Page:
You see, machines simply are cause and effect loops. Given a specific input, a computer acts like any other mechanical device—it spits out a result based on preset programming.  This is true even if the programming has a randomizer built into it.  As computer programs become more complex we can be tempted to think the machines are "understanding" what is going on, but they aren't. They are merely acting like an extremely complicated Rube Goldberg machine and producing an outcome based on their prior programming.

Philosopher John Searle's Chinese Room thought experiment is a great example of the difference. Searle asks you to imagine a man inside a locked room with two slots in the wall. A Chines messenger will slip a question written in Chinese on a piece of paper through the door and in a little while the paper will be returned through a second slot with an answer inscribed at the bottom, also in Chinese.  The messenger and probably all observers would believe the man in the room spoke Chinese.  However, inside the room the facts are different.  The man actually speaks no Chinese at all. He just has a very large code book that will tell him "If this combination of characters appears on a piece of paper, then you should write this second combination of characters at the bottom and return the paper." The man inside the room has no idea what the question is or what the answer says. It is a qualitatively different experience than conscious understanding. (For a more detailed explanation of the Chinese Room and some great animation, see this page.)

This is exactly how artificial intelligence works.  Even the head of the Google Car project can teach you how to program your own self-driving car in just seven weeks. See the page at and look at the list of topics covered in the class.  All the programming features are simply rules in a code book that must be followed by the machine.  No understanding is required. The CPU in a computer is basically a Chinese Room, except the language is binary, 1s and 0s.

I don't think the label artificial intelligence will ever change; it's become too ingrained in our culture.  However, it still can be understood that the term intelligence can mean different things. If I say my cell phone is dead, I don't mean that at one point it was capable of biological life. In the same way if I say my phone is smart, I don't mean that it is capable of conscious understanding. We would do well to note the difference.

Tuesday, January 29, 2013

He Needs to Be Committed: Touré's Abortion Double-Speak

Last week we marked the 40th anniversary of the infamous Roe vs. Wade decision, a particularly bad bit of legalese that opened the door to more than 55 million babies being slaughtered in the U.S. to date. There were many articles commenting on the decision, from both pro-life and pro-choice camps. One that specifically caught my attention was from the MSNBC commentator Touré (nee Touré Neblett) who said in a video commentary that abortion had "saved my life."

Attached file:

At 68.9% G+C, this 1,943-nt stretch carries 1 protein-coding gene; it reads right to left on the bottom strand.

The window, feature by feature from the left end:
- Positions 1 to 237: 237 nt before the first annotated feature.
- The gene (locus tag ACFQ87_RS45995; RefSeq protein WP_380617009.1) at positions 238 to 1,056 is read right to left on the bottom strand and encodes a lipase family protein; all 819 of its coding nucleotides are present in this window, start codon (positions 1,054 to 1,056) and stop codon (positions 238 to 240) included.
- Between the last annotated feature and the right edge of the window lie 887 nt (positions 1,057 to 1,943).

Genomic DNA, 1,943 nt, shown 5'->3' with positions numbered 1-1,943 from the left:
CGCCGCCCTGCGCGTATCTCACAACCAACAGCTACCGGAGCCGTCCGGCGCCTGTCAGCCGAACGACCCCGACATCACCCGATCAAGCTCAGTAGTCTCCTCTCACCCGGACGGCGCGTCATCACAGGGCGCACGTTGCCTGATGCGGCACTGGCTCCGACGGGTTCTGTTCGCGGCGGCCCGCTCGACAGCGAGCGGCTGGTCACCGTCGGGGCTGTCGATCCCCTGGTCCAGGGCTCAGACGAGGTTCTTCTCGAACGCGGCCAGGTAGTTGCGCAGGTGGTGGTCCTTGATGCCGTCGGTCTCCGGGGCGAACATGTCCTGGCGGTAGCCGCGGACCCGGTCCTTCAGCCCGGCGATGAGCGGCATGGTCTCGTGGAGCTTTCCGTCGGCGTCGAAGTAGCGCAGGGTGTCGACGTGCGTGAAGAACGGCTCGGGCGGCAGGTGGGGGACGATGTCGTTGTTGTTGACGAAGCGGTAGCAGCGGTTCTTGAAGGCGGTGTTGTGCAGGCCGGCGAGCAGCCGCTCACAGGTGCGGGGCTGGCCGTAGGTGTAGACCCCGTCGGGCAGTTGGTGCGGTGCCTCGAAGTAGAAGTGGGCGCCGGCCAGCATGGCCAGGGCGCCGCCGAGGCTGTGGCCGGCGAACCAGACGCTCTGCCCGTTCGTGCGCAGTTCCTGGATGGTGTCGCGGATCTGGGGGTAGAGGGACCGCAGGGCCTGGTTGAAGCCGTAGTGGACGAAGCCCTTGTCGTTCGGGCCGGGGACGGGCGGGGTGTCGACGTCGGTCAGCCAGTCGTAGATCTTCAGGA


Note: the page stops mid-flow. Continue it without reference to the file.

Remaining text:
Touré's monologue began:

"This week brought us the 40th anniversary of Roe v. Wade and made me reflect on a moment from about fifteen years ago when I was in a committed relationship with a woman who I knew was just not the one.  She probably also knew it wasn't gonna work out… and then she got pregnant. And I was terrified. I've always known the importance of family and building kids into strong adults. And I know I would not be who I am if not growing up under the watchful eye of two people who loved me and loved each other.  I knew that pregnant woman and I were not gonna be able to form a lasting family. She decided it was best to have an abortion and days later she did; we did. And in some ways that choice saved my life. I was not yet smart enough or man enough to build a family or raise a child and I only would have contributed to making a mess of three lives."

Touré goes on to say how years later, after he married his current wife and they were expecting their first son, his belief in abortion was shaken by viewing 3-D ultrasounds.  "But in the end I remain committed to being pro-choice because I cannot image arguing against a woman's right to control her body and thus her life." He then dismisses babies in the womb by saying that "there is a reasonable and unsolvable medical debate about when exactly life begins."